But the gist of it is is where you make or make some kind of finished product and you freeze it full or you store it in some other way. So I think example would be that zucchini bread or you could do an eggplant lasagna and freeze that portion. For dinner you could make a big pot of chicken noodle soup and save that into portions and preserve in the freezing method. Or you can even go into the canning method. You are first storing that produce by first cooking it and then preserving the cooked product in someway. But this is just something like if you want to bake ahead, or planning meals ahead. This is still a way that you can preserve your harvest.

One way I do this and this is what a is I usually in the spring when we have an overflow of eggs. I'll take a couple dozen and I will scramble them up with some ground sausage and roll those into duties that I make and store them as breakfast burritos. I rolled them up in a little paper towel, I put them in a plastic bag, I usually makes 12 to 15 Breakfast Burritos. And I put the whole package in the freezer and then we can individually take them out and use them.

This is in a way, a way of preserving your harvest, but also making and preparing some ideas for recipes or baking ahead that can make your breakfast easier, your dinners easier. If you're just a couple of you at home, it's easier to cook you want lasagna, at least easier to cook the big lasagna and make it into portions and then three that we're going to get into freezing and canning in just a moment as one of our other ways to preserve.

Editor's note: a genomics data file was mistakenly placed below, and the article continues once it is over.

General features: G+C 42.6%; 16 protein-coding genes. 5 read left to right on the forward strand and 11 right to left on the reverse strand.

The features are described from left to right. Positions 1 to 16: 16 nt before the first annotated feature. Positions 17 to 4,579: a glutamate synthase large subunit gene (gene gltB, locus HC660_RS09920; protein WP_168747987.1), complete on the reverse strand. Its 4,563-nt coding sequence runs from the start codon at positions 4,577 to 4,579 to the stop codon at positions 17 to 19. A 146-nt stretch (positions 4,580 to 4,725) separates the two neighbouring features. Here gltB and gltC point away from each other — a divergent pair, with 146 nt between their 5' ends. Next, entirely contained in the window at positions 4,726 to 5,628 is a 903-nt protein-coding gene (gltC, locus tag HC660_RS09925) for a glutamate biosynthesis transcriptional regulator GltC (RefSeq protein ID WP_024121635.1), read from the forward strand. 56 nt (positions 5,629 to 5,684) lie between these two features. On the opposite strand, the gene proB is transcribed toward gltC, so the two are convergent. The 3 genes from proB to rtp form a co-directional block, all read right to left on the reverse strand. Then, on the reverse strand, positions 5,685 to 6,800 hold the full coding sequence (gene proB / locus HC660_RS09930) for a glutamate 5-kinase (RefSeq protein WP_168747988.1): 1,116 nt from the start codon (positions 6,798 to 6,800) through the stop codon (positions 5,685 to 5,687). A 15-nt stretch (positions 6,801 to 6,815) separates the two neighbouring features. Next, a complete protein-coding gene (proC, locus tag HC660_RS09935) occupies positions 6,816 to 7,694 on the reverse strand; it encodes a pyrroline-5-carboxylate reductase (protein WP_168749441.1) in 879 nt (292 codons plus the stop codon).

But this is just a simple way if you have already done the work of making extra zucchini bread or you decided to make extra lasagna, or an extra chicken noodle soup, and you're just freezing or saving those leftovers for another time. This is just a very simple way of preserving your harvest and that hard work of making that recipe.


The next way to preserve your harvest is drying. Now there's different levels to drying. There is the method of drying and and the other is dehydration. The definition of this is where we draw moisture out of something so that it becomes a place where no moisture is and therefore no bad bacteria can grow. Drying is the removal of moisture from food to stop bacterias from growing. It can be used for fruits, herbs and vegetables and even meat. Yes, jerky is a form of drying. There is smoke jerky. Smoking is also a form of drying.

There's many methods of drying. With the simplest being air drying, that's just where you like when you hang your herbs upside down or your flowers upside down and you allow them to dry out. That's the simplest form of drying.

But then the quickest is the dehydrating. This is another form of drying but this time you're using some short of low heat to speed the process up. It is a great way to dry a lot of produce at a time. You will want to research dehydrators. Look at what you are planning to dehydrate and then look for a dehydrator that can help you in that process. But it can also look like the size of your family. If you are going to be someone who wants to try a lot of things and be dehydrated, have large amounts of things. You want to look for a larger dehydrator. If you want to only dehydrate a few things a smaller one will be just fine.